5. (For self-described photojournalists) How much of your candid-looking work is posing and setting-up of shots or do you get shots as they happen without posing or reenactment?

“Wedding photojournalist” has become a buzzword which has lost its specific meaning with its surge in popularity among photographers. Often, the term “photojournalist” means candid-looking when used by photographers and studios to describe their own work. Often these photographers will set up and reenact a few things during your wedding day but rely heavily upon traditional portraiture for a lot of your photos… there is nothing wrong with this approach if you are comfortable with that. However a true wedding photojournalist has the talent and ability to anticipate, observe and “see” moments as they happen without the need to interfere with the natural flow of your wedding day.

6. Are the digital files available on CD/DVD? If so, are they high resolution?

This is a popular request by couples. The discs can vary widely in price. Also ask if there are any discounts applied to the CD/DVD after a certain time has passed from the wedding. For example, the photographer may offer the discs at half-price two years after the wedding.

7. What kind of improvements do you make to the files on the CD/DVD?

It is nice to have your pictures in hand to keep safe and make whatever prints you like. Keep in mind all digital images on the disc should be toned, adjusted and worked a little to make an adequate print. You should have some guarantee of the quality of pictures on the disc.

8. Do you have a list of references with contact info?

This is a rarely asked but very effective question. A real live person who has worked with a photographer will give you valuable, objective information.

9. Who do you carry liability insurance with?

Businesses that adhere to professional practices will deliver professional service and results to you. Chances are slim you will ever have to worry about insurance coverage. But accidents can and do happen. Would you let a roofing company put a new roof on your home that did not have liability insurance? How about a mechanic working on your car? I hope not.

10. What is the delivery time for the various products you offer?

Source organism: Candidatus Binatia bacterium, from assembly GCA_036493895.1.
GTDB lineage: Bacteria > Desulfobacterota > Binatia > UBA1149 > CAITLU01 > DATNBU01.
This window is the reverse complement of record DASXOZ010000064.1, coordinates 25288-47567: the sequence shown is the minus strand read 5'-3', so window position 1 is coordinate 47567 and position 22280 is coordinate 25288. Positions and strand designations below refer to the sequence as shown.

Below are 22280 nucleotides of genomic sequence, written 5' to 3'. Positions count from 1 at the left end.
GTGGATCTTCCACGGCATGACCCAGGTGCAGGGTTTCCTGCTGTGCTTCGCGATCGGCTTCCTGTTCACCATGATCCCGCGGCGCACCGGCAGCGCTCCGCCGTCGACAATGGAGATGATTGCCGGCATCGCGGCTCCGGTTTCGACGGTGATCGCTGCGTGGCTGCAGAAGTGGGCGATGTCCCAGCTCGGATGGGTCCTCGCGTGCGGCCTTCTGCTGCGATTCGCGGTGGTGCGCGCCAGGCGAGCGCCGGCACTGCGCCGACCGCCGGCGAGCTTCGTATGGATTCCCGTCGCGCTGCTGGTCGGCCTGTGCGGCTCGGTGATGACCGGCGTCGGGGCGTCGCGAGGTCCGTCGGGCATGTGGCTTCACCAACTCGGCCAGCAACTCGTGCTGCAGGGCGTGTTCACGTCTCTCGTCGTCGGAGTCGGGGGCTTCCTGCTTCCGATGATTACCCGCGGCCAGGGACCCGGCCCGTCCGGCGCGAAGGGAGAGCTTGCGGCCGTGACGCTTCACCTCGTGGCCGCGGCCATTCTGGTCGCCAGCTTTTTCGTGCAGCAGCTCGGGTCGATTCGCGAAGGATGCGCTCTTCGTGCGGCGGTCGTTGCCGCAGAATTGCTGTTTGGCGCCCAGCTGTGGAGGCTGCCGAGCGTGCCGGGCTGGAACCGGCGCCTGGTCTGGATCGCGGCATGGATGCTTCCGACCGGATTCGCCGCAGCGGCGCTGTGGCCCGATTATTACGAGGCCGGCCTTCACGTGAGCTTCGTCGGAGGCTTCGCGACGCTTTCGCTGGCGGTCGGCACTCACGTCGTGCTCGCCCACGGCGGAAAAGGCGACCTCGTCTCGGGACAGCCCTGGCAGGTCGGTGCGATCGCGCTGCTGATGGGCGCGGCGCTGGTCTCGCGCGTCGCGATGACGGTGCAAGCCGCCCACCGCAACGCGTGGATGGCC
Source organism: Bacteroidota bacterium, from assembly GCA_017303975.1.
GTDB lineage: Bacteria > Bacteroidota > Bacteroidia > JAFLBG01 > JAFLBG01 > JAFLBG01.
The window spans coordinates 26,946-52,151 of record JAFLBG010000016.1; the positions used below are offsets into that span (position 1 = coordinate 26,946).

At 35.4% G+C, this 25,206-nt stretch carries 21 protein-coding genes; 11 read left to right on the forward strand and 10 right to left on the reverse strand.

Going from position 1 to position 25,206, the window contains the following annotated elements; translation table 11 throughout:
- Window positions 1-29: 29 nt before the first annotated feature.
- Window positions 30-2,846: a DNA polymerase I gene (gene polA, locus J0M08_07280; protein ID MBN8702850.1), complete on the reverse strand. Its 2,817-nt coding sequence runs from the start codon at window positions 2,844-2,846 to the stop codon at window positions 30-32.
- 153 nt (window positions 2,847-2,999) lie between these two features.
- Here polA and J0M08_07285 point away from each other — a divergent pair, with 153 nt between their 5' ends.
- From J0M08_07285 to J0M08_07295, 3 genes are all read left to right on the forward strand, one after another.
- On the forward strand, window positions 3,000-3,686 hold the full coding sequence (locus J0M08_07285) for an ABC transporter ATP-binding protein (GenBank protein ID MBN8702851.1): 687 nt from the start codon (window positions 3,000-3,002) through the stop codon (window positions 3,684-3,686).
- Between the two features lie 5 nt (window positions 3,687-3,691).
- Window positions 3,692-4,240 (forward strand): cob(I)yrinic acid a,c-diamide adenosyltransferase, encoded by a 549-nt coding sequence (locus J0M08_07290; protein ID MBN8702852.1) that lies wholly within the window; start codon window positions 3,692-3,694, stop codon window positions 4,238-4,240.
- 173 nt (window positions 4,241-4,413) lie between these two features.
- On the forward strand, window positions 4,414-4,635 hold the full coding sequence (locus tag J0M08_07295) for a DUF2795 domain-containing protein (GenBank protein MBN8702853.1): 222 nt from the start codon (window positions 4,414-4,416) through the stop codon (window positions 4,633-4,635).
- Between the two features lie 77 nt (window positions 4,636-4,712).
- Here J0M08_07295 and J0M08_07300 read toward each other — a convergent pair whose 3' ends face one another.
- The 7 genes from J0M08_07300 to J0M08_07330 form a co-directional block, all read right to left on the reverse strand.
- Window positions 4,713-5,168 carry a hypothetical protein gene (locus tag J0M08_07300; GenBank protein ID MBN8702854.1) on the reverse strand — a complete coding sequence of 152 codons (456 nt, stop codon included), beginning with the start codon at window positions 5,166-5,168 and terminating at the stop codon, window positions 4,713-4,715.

It really shouldn’t take half a year to receive an album, your proofs or any other products. Try to be timely with any input your photographer requires as far as albums, edits to help this process along.

11. With the albums, how does the design and picture selection process work? Are there any fees for changes we would like prior to the album’s production?

You should have some input into important keepsakes of your wedding like an album. Some photographers charge extra for a certain number of changes to the albums they design for you prior to the printing and binding of any album. Make sure such fees are all clearly stated. Beware of time deadlines too, they are necessary to preventing production bottlenecks.

12. When will the proofs be ready? Is there a time limit for the online proofing galleries?

If working with a digital photographer, online proofing (when you first get to see your photos online) should be completed within a couple of weeks of your event. The time period of online availability for those galleries varies among photographers. Some post them for three months, others post for a full year. Check with your photographer.

13. What happens if the photographer is ill? What about back-up equipment?

Any successful, established professional studio should have a network of shooters available for emergency help. You should have a written assurance the substitute photographer will be a competent professional.

14. Should our event last longer than scheduled? Will the photographer stay, are there extra charges?

Most weddings will not exceed a six to eight hour time commitment from your photographer. If you think you will need more time, find out how your photographer handles extra hours.

15. What associations do you belong to?

Another useful way to gauge a photographer’s qualifications and professional commitment.

16. Why should we hire you?

Again, this question is similar in spirit to Question 3. Your photographer’s answer should communicate some excitement about the privilege to shoot your wedding.

17. May we see your second photographer’s entire shoot from a wedding?

Wedding photography studios often promote themselves as two shooter “teams.” They are often a husband and wife duo. They are usually not the 2-for-1 benefit they advertise. For the most part they are maybe one decent photographer and a person who is nothing more than a camera holder with with very little qualifications or experience. Have you seen an entire take of both photographers? Insist on seeing the second photographers entire shoot.